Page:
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Lapse in farm bill would be felt by consumers

Dec 10, 2013
In The News

By Dave Delozier, Reporter, Margo Spann

The clock is ticking for Congress to pass a new farm bill. If an agreement can’t be reached and a bill isn’t passed before the end of the year consumers will see higher food prices.

One of the greatest increases will likely be for dairy products, because without a new farm bill dairy policies will revert back to laws created in the 1940s.

“Unfortunately, if Congress fails to act by the end of the year families and farmers in south-central Wisconsin could see the price of milk double starting in 2014,” U.S. Rep.Mark Pocan, D-Wis., said.

A Senate version of the farm bill passed with a 66-27 vote. That version called for $10 billion in cuts to spending over a 10-year period to the Supplemental Nutrition Assistance Program. The Republican-controlled House of Representatives is seeking $38 billion in cuts over the same period.

A Congressional conference committee is working to hammer out a compromise. The congressional session is scheduled to end Friday, and if a deal isn’t worked out before then the farm bill will expire.

“We’ve had one year in which we’ve done nothing and now we have one week to pretty much do everything,” Pocan said.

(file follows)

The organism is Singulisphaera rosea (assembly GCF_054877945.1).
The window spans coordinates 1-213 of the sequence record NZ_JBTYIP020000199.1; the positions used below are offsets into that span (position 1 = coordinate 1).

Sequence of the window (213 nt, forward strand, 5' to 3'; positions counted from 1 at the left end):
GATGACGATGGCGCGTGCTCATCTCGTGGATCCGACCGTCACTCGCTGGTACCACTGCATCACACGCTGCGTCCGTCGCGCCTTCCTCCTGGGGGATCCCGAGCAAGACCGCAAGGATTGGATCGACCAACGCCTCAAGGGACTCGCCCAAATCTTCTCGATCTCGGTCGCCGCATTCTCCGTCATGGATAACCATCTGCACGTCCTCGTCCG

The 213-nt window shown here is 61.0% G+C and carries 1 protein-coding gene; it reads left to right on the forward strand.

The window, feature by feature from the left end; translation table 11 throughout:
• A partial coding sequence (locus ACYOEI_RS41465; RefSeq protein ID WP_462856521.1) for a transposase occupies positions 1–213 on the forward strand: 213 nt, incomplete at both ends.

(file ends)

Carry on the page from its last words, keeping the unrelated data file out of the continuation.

The doubling of milk prices will be particularly challenging for consumers like Valerie Grover. The single mother of two boys, ages 6 and 8, is concerned about the impact rising prices will have on her budget.

“I can’t balance their health care and their well-being and their education against food. It all needs to come together,” Grover said. “They are 6 and 8 years old, and they’re growing like they are twice that age and it is not negotiable. They’re going to have their food.”

Given the significance of the dairy industry in Wisconsin, allowing the farm bill to expire is also expected to have an impact on the state’s economy.

“In a state like Wisconsin, south central Wisconsin where agriculture is so strong it will have a lot of impact that we will feel in the area,” Pocan said.

Funding for the SNAP program, also known as food stamps, is tied into the farm bill.

Thousands of families in the area rely on food stamps to help put food on the table.

That includes Dustin Dixon's family of six. They receive just under $250 a month in aid.

"They were talking down at ECHO, gallons of milk could be $8 if this bill doesn’t pass. There's no way I can afford $8 a gallon. We drink 6-8 gallons of milk a week,” Dixon said.

Dixon, like many others in Rock County, relies on the ECHO food pantry, but said sometimes they have to be creative when they are cooking.

"We have a whole cabinet full of recipes and books that we make our food from to try and survive to keep food in the house all the time,” Dixon said.

Dixon says he works nearly 50 hours a week and fears he may have to get another job if food stamps are cut by Congress.